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Law Office of Aida Doss Havel
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Rodanthe, NC 27968


Mediation is a useful alternative to litigation which allows the parties to have a good deal of control over the outcome of their separation and divorce. It is private, less expensive than litigation, and allow for the input of both parties. It is, however, still somewhat adversarial, in that it is a bit of a game to see “How much can I get?” or “What will I have to give up to get what I want?”

Mediation usually involves five people: each party, his or her attorney, and the mediator. One party and his or her attorney is in one room, and the other party and his or her attorney is in the other room. The mediator goes back and forth, carrying proposals and counterproposals, trying to reach a final agreement.

Sometimes parties retain a mediator to mediate between them without either of them having an attorney. This choice works well when the parties can talk with one another, but need a neutral third party to guide the flow of the conversation and refocus the parties if the onversdation goes in unplanned directions.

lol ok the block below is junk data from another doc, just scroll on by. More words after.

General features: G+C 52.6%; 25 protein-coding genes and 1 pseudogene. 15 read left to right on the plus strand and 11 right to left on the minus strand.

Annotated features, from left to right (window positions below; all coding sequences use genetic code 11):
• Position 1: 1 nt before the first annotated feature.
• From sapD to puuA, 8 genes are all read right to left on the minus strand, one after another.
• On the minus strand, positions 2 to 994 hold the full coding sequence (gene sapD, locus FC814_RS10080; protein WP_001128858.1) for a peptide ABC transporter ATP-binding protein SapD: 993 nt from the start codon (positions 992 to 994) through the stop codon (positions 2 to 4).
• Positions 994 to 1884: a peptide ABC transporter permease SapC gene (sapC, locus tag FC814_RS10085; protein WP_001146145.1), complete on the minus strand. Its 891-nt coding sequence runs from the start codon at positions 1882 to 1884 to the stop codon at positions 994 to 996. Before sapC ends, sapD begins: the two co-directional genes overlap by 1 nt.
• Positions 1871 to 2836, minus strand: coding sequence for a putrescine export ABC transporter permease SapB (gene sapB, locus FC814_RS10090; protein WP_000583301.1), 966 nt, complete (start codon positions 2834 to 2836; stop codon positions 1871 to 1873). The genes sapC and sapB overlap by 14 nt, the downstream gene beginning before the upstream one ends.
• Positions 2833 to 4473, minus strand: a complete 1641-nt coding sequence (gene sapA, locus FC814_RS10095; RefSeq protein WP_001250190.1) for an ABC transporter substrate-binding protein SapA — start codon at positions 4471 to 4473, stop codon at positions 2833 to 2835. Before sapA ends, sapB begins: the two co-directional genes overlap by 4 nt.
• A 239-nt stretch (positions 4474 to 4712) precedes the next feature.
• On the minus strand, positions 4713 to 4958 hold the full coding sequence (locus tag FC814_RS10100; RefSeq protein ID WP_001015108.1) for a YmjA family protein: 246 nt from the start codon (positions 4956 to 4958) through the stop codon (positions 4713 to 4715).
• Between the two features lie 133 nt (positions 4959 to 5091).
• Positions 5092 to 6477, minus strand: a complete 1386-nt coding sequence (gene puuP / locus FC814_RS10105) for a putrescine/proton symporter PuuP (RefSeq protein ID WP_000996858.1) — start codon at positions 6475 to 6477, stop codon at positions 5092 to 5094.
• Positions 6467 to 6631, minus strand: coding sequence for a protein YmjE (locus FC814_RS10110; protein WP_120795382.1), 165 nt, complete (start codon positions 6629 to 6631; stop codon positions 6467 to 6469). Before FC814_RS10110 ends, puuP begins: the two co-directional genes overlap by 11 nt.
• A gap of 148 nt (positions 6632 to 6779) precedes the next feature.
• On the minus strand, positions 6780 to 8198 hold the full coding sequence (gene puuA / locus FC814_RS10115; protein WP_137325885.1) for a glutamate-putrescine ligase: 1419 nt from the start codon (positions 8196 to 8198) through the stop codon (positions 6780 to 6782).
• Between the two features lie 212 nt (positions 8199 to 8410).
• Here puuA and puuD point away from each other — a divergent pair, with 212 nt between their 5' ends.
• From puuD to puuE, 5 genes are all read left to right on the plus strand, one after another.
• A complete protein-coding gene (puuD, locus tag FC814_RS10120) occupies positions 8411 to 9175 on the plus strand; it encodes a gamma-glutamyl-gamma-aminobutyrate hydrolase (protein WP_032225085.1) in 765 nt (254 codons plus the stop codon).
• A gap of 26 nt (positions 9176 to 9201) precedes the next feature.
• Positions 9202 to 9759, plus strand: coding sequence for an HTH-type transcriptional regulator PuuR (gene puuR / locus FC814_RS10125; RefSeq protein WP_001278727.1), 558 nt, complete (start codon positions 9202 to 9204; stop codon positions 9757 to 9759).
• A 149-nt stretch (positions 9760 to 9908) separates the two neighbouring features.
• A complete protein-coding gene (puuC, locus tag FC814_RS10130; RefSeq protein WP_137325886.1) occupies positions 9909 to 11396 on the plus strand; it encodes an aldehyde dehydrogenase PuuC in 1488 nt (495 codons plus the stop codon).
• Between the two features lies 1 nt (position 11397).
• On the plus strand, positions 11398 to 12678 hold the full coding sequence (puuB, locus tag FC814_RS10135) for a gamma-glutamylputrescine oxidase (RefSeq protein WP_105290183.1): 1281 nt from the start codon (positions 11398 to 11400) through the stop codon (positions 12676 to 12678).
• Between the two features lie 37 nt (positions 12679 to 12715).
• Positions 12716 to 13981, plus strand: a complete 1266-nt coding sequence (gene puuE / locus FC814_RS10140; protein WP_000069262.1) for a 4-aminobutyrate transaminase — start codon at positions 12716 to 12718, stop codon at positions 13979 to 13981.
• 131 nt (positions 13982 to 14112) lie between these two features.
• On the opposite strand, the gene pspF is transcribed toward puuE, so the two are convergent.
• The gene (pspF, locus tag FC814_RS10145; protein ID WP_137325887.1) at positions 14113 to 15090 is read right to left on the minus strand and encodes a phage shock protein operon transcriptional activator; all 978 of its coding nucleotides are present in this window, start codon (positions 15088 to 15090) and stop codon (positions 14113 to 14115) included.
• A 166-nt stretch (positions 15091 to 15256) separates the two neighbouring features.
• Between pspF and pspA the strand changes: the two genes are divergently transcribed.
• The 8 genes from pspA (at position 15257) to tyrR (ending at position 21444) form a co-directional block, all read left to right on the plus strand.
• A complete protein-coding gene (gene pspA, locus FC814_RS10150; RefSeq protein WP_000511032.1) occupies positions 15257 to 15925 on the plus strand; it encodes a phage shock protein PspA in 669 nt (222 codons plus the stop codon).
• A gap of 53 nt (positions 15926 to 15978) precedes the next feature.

Because mediation is still a bit of an exercise in seeing how skillful a negotiator one side or one attorney is, it does not have many of the benefits of collaborative law. That is, each party is still looking out for himself or herself, rather than trying to see the bigger picture and what is better for the (former) family as a whole.

Mediation is required in custody cases which are filed in North Carolina (with a couple of exceptions), and is also frequently used to resolve issues of property and debt division prior to going to trial.

IACP Collaborative PracticeGlobal Collaborative Law Council

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